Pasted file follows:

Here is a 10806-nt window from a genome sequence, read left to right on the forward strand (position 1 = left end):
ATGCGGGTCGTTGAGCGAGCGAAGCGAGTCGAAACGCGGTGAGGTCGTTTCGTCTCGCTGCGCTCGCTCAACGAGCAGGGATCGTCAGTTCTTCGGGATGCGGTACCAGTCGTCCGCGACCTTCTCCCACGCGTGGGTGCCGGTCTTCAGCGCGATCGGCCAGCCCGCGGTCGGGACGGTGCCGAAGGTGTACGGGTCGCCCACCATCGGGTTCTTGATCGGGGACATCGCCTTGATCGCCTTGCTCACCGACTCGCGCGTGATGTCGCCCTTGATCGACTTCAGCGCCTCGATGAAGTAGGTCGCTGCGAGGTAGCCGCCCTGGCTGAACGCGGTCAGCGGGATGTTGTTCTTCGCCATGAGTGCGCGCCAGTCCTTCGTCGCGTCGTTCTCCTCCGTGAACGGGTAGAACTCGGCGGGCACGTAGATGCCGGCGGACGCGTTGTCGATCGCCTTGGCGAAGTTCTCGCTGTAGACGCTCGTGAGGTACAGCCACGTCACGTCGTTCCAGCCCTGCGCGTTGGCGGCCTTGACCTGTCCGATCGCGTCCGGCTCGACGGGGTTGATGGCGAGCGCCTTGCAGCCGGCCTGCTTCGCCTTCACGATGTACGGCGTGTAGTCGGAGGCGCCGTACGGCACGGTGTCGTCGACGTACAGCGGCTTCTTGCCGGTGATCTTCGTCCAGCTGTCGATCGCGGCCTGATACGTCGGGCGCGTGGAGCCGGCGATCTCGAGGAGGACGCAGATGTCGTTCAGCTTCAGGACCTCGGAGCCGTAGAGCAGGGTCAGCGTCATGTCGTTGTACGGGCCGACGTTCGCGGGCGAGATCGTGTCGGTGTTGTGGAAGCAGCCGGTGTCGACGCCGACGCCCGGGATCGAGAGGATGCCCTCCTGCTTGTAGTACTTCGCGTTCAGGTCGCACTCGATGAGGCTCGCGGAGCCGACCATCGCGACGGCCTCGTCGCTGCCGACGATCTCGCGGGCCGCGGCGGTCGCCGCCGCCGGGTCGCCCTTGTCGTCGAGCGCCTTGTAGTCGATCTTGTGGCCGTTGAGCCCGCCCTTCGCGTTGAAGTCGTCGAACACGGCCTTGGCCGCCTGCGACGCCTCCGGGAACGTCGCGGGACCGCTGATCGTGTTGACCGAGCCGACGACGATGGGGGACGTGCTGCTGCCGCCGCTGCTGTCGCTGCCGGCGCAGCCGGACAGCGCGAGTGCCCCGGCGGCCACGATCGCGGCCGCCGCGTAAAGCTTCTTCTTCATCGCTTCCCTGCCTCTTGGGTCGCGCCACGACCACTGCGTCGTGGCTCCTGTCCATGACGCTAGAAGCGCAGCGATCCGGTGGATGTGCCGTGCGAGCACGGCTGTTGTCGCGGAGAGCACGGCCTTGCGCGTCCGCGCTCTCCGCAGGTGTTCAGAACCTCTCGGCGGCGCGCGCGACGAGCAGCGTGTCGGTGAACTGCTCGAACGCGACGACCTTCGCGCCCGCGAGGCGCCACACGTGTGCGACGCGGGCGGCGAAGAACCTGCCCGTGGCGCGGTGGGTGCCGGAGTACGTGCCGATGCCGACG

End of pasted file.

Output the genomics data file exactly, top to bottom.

Here is a 10806-nt window from a genome sequence, read left to right on the forward strand (position 1 = left end):
ATGCGGGTCGTTGAGCGAGCGAAGCGAGTCGAAACGCGGTGAGGTCGTTTCGTCTCGCTGCGCTCGCTCAACGAGCAGGGATCGTCAGTTCTTCGGGATGCGGTACCAGTCGTCCGCGACCTTCTCCCACGCGTGGGTGCCGGTCTTCAGCGCGATCGGCCAGCCCGCGGTCGGGACGGTGCCGAAGGTGTACGGGTCGCCCACCATCGGGTTCTTGATCGGGGACATCGCCTTGATCGCCTTGCTCACCGACTCGCGCGTGATGTCGCCCTTGATCGACTTCAGCGCCTCGATGAAGTAGGTCGCTGCGAGGTAGCCGCCCTGGCTGAACGCGGTCAGCGGGATGTTGTTCTTCGCCATGAGTGCGCGCCAGTCCTTCGTCGCGTCGTTCTCCTCCGTGAACGGGTAGAACTCGGCGGGCACGTAGATGCCGGCGGACGCGTTGTCGATCGCCTTGGCGAAGTTCTCGCTGTAGACGCTCGTGAGGTACAGCCACGTCACGTCGTTCCAGCCCTGCGCGTTGGCGGCCTTGACCTGTCCGATCGCGTCCGGCTCGACGGGGTTGATGGCGAGCGCCTTGCAGCCGGCCTGCTTCGCCTTCACGATGTACGGCGTGTAGTCGGAGGCGCCGTACGGCACGGTGTCGTCGACGTACAGCGGCTTCTTGCCGGTGATCTTCGTCCAGCTGTCGATCGCGGCCTGATACGTCGGGCGCGTGGAGCCGGCGATCTCGAGGAGGACGCAGATGTCGTTCAGCTTCAGGACCTCGGAGCCGTAGAGCAGGGTCAGCGTCATGTCGTTGTACGGGCCGACGTTCGCGGGCGAGATCGTGTCGGTGTTGTGGAAGCAGCCGGTGTCGACGCCGACGCCCGGGATCGAGAGGATGCCCTCCTGCTTGTAGTACTTCGCGTTCAGGTCGCACTCGATGAGGCTCGCGGAGCCGACCATCGCGACGGCCTCGTCGCTGCCGACGATCTCGCGGGCCGCGGCGGTCGCCGCCGCCGGGTCGCCCTTGTCGTCGAGCGCCTTGTAGTCGATCTTGTGGCCGTTGAGCCCGCCCTTCGCGTTGAAGTCGTCGAACACGGCCTTGGCCGCCTGCGACGCCTCCGGGAACGTCGCGGGACCGCTGATCGTGTTGACCGAGCCGACGACGATGGGGGACGTGCTGCTGCCGCCGCTGCTGTCGCTGCCGGCGCAGCCGGACAGCGCGAGTGCCCCGGCGGCCACGATCGCGGCCGCCGCGTAAAGCTTCTTCTTCATCGCTTCCCTGCCTCTTGGGTCGCGCCACGACCACTGCGTCGTGGCTCCTGTCCATGACGCTAGAAGCGCAGCGATCCGGTGGATGTGCCGTGCGAGCACGGCTGTTGTCGCGGAGAGCACGGCCTTGCGCGTCCGCGCTCTCCGCAGGTGTTCAGAACCTCTCGGCGGCGCGCGCGACGAGCAGCGTGTCGGTGAACTGCTCGAACGCGACGACCTTCGCGCCCGCGAGGCGCCACACGTGTGCGACGCGGGCGGCGAAGAACCTGCCCGTGGCGCGGTGGGTGCCGGAGTACGTGCCGATGCCGACG